To begin with, some state-of-the-art vehicles have fatigue detection systems that evaluate steering wheel movements along with other signals in the vehicle to indicate possible driver fatigue–one of the biggest causes of accidents. The Electronic Stability Program (ESP) is the other big innovation that can prevent collisions. ESP typically encompasses two safety systems–ABS (anti-lock braking system), and TCS (traction control system). Both work in tandem to help the driver control the car on tricky surfaces and in near-collision situations. ABS prevents wheels from locking during an emergency stop or on a slippery surface, and TCS prevents the wheels from spinning when accelerating by constantly monitoring the speed of the wheels.

Smarter bodies, safer passengers

In the event of an actual car crash, manufacturers have been redesigning the car body to offer optimal protection to passengers. A key element of newer car designs includes better crumple zones. These are regions which deform and absorb the impact of the crash before it reaches the occupants. Crumple zones are located in the front and rear of vehicles and some car manufacturers have also incorporated side impact bars that increase the stiffness of the doors and provide tougher resistance to crashes.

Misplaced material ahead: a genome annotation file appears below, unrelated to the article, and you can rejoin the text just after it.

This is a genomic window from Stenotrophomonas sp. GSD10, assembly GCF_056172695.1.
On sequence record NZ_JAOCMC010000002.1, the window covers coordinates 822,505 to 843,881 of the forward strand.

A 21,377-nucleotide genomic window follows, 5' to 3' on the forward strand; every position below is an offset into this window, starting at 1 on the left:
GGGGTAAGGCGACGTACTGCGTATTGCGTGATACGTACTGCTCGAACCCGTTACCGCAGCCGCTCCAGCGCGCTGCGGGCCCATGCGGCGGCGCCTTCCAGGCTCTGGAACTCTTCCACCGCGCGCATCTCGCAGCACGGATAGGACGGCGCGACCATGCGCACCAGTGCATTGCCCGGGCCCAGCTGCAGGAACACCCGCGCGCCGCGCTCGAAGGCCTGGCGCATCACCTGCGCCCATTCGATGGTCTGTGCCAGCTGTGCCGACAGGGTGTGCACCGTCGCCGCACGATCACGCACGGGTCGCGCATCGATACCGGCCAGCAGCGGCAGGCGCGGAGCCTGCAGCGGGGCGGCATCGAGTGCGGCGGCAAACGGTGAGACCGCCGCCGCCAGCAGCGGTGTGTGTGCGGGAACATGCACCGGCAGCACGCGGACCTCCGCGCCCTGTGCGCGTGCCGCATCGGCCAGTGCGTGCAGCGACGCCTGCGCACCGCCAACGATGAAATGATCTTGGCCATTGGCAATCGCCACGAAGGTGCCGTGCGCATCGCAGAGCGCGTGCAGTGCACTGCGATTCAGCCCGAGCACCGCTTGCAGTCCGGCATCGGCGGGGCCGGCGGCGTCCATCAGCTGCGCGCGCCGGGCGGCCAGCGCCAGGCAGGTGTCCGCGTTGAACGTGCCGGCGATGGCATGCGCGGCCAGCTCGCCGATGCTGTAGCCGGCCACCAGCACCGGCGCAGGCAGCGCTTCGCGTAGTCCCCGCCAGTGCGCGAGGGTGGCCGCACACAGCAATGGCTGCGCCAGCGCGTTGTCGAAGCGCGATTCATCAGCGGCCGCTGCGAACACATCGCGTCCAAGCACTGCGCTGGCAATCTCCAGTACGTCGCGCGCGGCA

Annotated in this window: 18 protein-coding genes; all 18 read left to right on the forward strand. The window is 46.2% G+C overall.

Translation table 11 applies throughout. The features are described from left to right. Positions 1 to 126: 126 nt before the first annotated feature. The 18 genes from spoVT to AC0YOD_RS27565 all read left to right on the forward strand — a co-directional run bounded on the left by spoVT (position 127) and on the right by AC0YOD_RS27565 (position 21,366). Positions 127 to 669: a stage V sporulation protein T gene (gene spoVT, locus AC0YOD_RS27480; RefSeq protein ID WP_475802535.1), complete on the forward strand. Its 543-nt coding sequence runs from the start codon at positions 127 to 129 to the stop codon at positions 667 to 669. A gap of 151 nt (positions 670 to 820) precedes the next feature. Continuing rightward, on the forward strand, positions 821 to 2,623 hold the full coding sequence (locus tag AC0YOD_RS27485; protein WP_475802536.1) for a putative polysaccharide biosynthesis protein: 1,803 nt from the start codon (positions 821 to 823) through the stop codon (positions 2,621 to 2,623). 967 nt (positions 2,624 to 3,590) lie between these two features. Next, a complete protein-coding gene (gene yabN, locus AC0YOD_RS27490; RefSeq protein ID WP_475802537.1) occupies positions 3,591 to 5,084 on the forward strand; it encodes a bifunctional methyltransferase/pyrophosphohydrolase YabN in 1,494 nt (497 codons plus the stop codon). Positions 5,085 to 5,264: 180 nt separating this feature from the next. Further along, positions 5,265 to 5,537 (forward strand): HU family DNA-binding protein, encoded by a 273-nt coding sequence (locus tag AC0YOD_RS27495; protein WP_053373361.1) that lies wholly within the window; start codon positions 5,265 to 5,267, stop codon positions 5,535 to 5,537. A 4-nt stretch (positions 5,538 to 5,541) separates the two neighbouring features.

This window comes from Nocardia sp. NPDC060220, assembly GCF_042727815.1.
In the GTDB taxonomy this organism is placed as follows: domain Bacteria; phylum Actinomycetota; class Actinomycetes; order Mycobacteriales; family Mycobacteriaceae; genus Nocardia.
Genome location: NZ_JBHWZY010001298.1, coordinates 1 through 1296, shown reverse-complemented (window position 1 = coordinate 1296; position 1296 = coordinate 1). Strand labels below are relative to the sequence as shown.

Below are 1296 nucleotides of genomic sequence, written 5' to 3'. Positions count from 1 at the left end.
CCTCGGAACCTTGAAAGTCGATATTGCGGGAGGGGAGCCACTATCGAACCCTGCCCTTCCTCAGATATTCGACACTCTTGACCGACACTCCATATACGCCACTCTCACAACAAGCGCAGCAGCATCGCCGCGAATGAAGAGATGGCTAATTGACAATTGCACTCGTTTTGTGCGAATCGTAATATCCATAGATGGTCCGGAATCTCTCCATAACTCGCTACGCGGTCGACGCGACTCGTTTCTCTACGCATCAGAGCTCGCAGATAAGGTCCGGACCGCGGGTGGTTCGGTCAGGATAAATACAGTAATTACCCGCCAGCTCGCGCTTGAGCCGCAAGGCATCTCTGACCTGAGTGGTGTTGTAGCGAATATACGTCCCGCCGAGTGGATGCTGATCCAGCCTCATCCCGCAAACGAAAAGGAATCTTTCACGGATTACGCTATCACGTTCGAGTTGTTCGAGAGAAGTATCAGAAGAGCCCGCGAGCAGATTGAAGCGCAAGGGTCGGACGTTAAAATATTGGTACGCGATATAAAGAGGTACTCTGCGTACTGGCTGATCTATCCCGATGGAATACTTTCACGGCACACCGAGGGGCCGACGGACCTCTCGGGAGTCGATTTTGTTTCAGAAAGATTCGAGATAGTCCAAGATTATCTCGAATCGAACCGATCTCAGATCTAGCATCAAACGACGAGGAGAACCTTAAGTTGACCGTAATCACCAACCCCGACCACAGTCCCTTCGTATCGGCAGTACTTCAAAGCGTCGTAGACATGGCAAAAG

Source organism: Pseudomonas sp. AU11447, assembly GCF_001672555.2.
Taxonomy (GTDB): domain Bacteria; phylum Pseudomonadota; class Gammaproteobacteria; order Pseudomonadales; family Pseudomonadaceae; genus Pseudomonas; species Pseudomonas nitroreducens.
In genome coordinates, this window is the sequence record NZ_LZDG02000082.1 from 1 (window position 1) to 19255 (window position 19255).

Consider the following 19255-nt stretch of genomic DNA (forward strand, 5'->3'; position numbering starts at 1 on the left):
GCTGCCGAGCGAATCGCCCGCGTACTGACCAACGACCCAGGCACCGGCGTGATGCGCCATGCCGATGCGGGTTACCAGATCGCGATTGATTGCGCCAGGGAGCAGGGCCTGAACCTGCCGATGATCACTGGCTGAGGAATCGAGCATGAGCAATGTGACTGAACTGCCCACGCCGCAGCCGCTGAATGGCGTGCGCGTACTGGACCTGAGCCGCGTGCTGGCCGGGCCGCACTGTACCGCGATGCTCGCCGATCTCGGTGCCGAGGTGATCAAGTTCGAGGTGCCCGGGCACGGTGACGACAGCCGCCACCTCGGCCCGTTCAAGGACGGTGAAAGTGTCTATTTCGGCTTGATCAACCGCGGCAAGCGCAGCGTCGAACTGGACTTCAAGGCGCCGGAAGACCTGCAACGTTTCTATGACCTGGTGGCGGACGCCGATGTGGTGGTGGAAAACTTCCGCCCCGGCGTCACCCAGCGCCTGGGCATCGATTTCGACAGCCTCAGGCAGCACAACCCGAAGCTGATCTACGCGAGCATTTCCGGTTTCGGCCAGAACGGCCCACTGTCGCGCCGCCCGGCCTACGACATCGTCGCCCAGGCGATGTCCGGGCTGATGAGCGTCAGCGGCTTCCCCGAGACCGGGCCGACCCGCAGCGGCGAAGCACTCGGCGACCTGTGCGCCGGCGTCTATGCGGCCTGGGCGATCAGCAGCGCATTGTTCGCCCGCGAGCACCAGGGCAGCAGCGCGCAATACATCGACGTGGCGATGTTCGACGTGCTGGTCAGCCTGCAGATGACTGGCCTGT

CRUMPLE ZONES: Invented in the 1950s, crumple zones are softer vehicle sections that surround a safety cell that houses passengers. In a crash, these zones deform and crumple to absorb the shock of the impact. In the visual, the safety cell is depicted in red, while the crumple zones of the car surround the safety cell.
CRUMPLE ZONES: Invented in the 1950s, crumple zones are softer vehicle sections that surround a safety cell that houses passengers. In a crash, these zones deform and crumple to absorb the shock of the impact. In the visual, the safety cell is depicted in red, while the crumple zones of the car surround the safety cell.